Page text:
|A coding puzzle|
Here's an interesting challenge I've come against. Any ideas how to solve it elegantly?
I need to generate a globally unique "coupon code". Here are the specs:
- it must be globally unique
- it must have the appearance of being random, ie not easy to guess and it mustn't just be 0001, 0002, 0003, etc.
- it's a string of case-insensitive letters and numbers, like "G263782" OR "IIW99D8".
- it should be not too short, but not too long either. If it's too long, it's more likely someone is going to typo trying to punch it in.
- they mustn't be sequential. We don't want AAAAA to be followed by AAAAB and AAAAC
As for globally unique... you can assume we won't be generating more than one of these per microsecond so something that uses microtime() would be acceptable.
But to be really unique it would be nice to hit the MySQL database and use the Primary key id of the inserted row (autoincrementing integer).
Best answer will receive an awesome little banner made by me to put on their website saying how awesome you are.
this produces something not-too-bad:
the result is codes that are not strictly sequential, but they act like incrementing numbers. Here are some, taken a few seconds apart:
They don't feel entropic enough to me
not much better. It still produces what looks like sequential strings.
|brotherhood of LAN|
If you want to guarantee no collisions when generating a new code:
mysql_query('CREATE TABLE IF NOT EXISTS coupon_codes (
id int(10) unsigned NOT NULL AUTO_INCREMENT,
code char(8) NOT NULL,
PRIMARY KEY ( id ),
UNIQUE KEY code ( code ))
ENGINE=InnoDB'); // Delete this when table is made
$query = mysql_query('SELECT COALESCE(MAX(id),0) + 1 AS id FROM coupon_codes');
$row = mysql_fetch_array($query,MYSQL_ASSOC);
$data = array($row['id'],strtoupper(substr(base_convert(substr(md5($row['id']),1),16,36),0,$length)));
mysql_query('INSERT INTO coupon_codes (id,code) VALUES ('.$row['id'].',\''.$data.'\')');
$data = generate_code(8);
$code = strtoupper(substr(base_convert(substr(md5(microtime()),1),16,36),0,$length));
if(mysql_num_rows(mysql_query('SELECT 1 FROM coupon_codes WHERE code = \''.$code.'\'')))
mysql_query('INSERT IGNORE coupon_codes (code) VALUES (\''.$code.'\')');
Since 8 alphanumeric characters amounts to 2821109907456 permutations, it's probably quite safe to go down that route. Shorter combinations might result in more collisions and thus extra queries to find a unique slot.
I would look at a solution that uses some type of encryption. Something that uses microtime and browser info (ie, IP) as the string/salt.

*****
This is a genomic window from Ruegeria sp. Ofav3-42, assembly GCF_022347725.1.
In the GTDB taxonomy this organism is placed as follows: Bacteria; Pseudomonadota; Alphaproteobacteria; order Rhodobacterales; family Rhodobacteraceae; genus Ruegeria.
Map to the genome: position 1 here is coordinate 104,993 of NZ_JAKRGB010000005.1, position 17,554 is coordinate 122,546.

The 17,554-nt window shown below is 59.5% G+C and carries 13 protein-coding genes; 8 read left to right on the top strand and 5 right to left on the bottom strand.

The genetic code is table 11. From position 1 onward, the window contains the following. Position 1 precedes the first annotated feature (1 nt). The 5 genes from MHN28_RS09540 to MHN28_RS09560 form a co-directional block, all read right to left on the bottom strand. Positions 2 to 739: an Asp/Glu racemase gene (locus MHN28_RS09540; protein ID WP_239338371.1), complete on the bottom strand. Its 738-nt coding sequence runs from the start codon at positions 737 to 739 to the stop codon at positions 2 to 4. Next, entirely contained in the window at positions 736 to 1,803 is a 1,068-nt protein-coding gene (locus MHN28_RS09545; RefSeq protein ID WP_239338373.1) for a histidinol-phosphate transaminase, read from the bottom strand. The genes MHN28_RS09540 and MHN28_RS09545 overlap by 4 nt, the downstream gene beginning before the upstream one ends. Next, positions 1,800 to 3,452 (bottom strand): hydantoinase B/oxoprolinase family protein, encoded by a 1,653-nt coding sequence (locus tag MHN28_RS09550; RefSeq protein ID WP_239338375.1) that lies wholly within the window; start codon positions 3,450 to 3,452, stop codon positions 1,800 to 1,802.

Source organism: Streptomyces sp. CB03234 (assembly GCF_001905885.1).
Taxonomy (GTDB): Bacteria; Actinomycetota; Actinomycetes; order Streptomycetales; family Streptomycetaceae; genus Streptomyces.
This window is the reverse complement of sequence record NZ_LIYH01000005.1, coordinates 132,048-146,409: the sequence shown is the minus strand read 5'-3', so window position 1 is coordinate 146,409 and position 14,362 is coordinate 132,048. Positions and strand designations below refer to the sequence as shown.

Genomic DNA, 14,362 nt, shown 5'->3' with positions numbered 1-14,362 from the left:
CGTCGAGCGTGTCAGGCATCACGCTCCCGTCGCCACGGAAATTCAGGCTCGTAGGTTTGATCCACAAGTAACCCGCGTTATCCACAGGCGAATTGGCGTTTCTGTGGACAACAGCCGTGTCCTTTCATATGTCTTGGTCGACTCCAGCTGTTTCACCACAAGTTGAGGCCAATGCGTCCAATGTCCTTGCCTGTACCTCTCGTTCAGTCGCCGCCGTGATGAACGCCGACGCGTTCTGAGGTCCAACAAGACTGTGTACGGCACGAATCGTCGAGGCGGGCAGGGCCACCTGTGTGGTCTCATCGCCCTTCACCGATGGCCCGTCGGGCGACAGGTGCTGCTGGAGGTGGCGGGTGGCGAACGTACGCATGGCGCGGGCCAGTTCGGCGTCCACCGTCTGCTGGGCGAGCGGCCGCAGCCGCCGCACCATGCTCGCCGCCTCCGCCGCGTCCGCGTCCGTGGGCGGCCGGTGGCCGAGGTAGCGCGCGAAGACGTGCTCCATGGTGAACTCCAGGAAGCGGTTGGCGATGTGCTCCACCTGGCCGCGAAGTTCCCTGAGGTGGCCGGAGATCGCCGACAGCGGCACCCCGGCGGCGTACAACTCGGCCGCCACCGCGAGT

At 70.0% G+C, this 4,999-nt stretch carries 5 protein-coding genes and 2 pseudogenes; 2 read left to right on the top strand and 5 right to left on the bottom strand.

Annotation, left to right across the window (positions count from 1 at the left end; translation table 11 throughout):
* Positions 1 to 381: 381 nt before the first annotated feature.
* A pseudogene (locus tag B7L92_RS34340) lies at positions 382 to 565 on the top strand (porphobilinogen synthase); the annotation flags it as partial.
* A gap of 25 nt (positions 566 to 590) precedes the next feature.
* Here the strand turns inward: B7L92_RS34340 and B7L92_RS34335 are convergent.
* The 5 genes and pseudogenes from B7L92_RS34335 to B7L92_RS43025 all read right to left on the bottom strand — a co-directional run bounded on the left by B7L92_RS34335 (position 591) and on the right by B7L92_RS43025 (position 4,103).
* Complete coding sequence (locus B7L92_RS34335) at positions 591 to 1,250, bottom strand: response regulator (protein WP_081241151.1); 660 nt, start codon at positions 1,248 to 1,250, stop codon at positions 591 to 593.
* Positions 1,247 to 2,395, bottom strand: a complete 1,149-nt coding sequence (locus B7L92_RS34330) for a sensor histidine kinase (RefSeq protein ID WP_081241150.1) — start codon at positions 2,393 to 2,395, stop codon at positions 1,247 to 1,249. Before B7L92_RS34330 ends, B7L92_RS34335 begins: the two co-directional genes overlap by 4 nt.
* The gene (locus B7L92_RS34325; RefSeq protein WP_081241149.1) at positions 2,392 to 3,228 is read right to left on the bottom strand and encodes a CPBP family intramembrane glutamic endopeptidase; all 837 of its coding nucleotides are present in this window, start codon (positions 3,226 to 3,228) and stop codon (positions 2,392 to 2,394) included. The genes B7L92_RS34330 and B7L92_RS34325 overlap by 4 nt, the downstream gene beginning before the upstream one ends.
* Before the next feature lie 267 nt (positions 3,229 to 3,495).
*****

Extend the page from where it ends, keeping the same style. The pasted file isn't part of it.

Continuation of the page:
Md5 would be safest but a 32 character coupon code is probably out of the question. You could use DES or Extended DES but the odds of collision go up. Merging two unique 11 digit DES strings (without the salt) would lessen the odds of collision and give you a 22 character coupon code.
How many "coupon codes" are to be generated? How many per time period? Do they expire? Just wondering, as the chance of collision could be greatly reduced.
b'o'Lan, that's brilliant.
Can you post an example of say 20 codes generated by that?
I had an idea on my drive home today.
produces some nice sized strings, with no collisions. What I don't like about them is how they all start with "DKZT" (or at least today they do) and they look like sequential strings
To make them *look* more unpredictable, I could shuffle the letters in a predictable way... like:
ABCDEFGHIJ => JAIBHCGDFE
this would turn my previous examples into:
DKZT9L1S5J -> JD5KSZ1TL9
DKZT9QVRYN -> NDYKRZVTQ9
DKZT9V0VWD -> DDWKVZ0TV9
DKZT9YA4A1 -> 1DAK4ZATY9
DKZTA2XPBZ -> ZDBKPZXT2A
DKZTA7BS5R -> RD5KSZBT7A
I'm considering switching to base 26 instead of 36, to avoid typo similarities between "1" and "I", "0" and "O".
|brotherhood of LAN|
They'd be totally random alphanumeric characters by nature of MD5.
OK brotherhood, you win. I've implemented something that uses base_convert(uniqid()) instead of md5(), but enforcing uniqueness in post-processing using the technique you've suggested.
Sticky me and I'll send you that banner
|brotherhood of LAN|
I'll save you the time of making that banner and propose you donate the time/money to a charity instead ;o)
I think penders raises an important point about how often these codes are going to be generated.
Why would a charity want a banner saying how awesome you are? LOL